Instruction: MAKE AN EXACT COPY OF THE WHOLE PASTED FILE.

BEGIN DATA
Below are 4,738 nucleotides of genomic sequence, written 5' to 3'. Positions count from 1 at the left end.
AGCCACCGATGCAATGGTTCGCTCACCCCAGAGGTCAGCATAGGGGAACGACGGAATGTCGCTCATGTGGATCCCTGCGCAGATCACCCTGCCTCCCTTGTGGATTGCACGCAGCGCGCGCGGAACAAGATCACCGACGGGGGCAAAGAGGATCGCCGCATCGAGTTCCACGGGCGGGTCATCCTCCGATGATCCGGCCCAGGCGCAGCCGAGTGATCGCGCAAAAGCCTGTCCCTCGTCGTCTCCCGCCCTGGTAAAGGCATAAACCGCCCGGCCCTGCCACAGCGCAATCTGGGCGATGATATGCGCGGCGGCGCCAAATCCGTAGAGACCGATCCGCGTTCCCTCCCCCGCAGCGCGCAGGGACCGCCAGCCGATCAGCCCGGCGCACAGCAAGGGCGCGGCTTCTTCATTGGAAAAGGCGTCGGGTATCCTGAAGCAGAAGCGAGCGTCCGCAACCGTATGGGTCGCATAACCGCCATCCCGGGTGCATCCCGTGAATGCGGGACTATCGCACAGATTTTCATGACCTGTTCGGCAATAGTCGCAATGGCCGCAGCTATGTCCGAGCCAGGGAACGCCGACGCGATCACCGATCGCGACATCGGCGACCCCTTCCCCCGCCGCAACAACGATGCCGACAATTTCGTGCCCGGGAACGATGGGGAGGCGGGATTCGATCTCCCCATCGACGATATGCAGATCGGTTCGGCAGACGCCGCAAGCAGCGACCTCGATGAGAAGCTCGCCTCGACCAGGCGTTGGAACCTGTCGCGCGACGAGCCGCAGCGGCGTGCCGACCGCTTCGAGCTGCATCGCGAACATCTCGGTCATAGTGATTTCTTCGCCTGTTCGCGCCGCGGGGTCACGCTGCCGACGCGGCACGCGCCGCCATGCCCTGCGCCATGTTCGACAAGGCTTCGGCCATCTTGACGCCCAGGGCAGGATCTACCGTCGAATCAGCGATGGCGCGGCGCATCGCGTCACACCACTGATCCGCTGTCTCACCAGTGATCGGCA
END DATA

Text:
Below are 4,738 nucleotides of genomic sequence, written 5' to 3'. Positions count from 1 at the left end.
AGCCACCGATGCAATGGTTCGCTCACCCCAGAGGTCAGCATAGGGGAACGACGGAATGTCGCTCATGTGGATCCCTGCGCAGATCACCCTGCCTCCCTTGTGGATTGCACGCAGCGCGCGCGGAACAAGATCACCGACGGGGGCAAAGAGGATCGCCGCATCGAGTTCCACGGGCGGGTCATCCTCCGATGATCCGGCCCAGGCGCAGCCGAGTGATCGCGCAAAAGCCTGTCCCTCGTCGTCTCCCGCCCTGGTAAAGGCATAAACCGCCCGGCCCTGCCACAGCGCAATCTGGGCGATGATATGCGCGGCGGCGCCAAATCCGTAGAGACCGATCCGCGTTCCCTCCCCCGCAGCGCGCAGGGACCGCCAGCCGATCAGCCCGGCGCACAGCAAGGGCGCGGCTTCTTCATTGGAAAAGGCGTCGGGTATCCTGAAGCAGAAGCGAGCGTCCGCAACCGTATGGGTCGCATAACCGCCATCCCGGGTGCATCCCGTGAATGCGGGACTATCGCACAGATTTTCATGACCTGTTCGGCAATAGTCGCAATGGCCGCAGCTATGTCCGAGCCAGGGAACGCCGACGCGATCACCGATCGCGACATCGGCGACCCCTTCCCCCGCCGCAACAACGATGCCGACAATTTCGTGCCCGGGAACGATGGGGAGGCGGGATTCGATCTCCCCATCGACGATATGCAGATCGGTTCGGCAGACGCCGCAAGCAGCGACCTCGATGAGAAGCTCGCCTCGACCAGGCGTTGGAACCTGTCGCGCGACGAGCCGCAGCGGCGTGCCGACCGCTTCGAGCTGCATCGCGAACATCTCGGTCATAGTGATTTCTTCGCCTGTTCGCGCCGCGGGGTCACGCTGCCGACGCGGCACGCGCCGCCATGCCCTGCGCCATGTTCGACAAGGCTTCGGCCATCTTGACGCCCAGGGCAGGATCTACCGTCGAATCAGCGATGGCGCGGCGCATCGCGTCACACCACTGATCCGCTGTCTCACCAGTGATCGGCA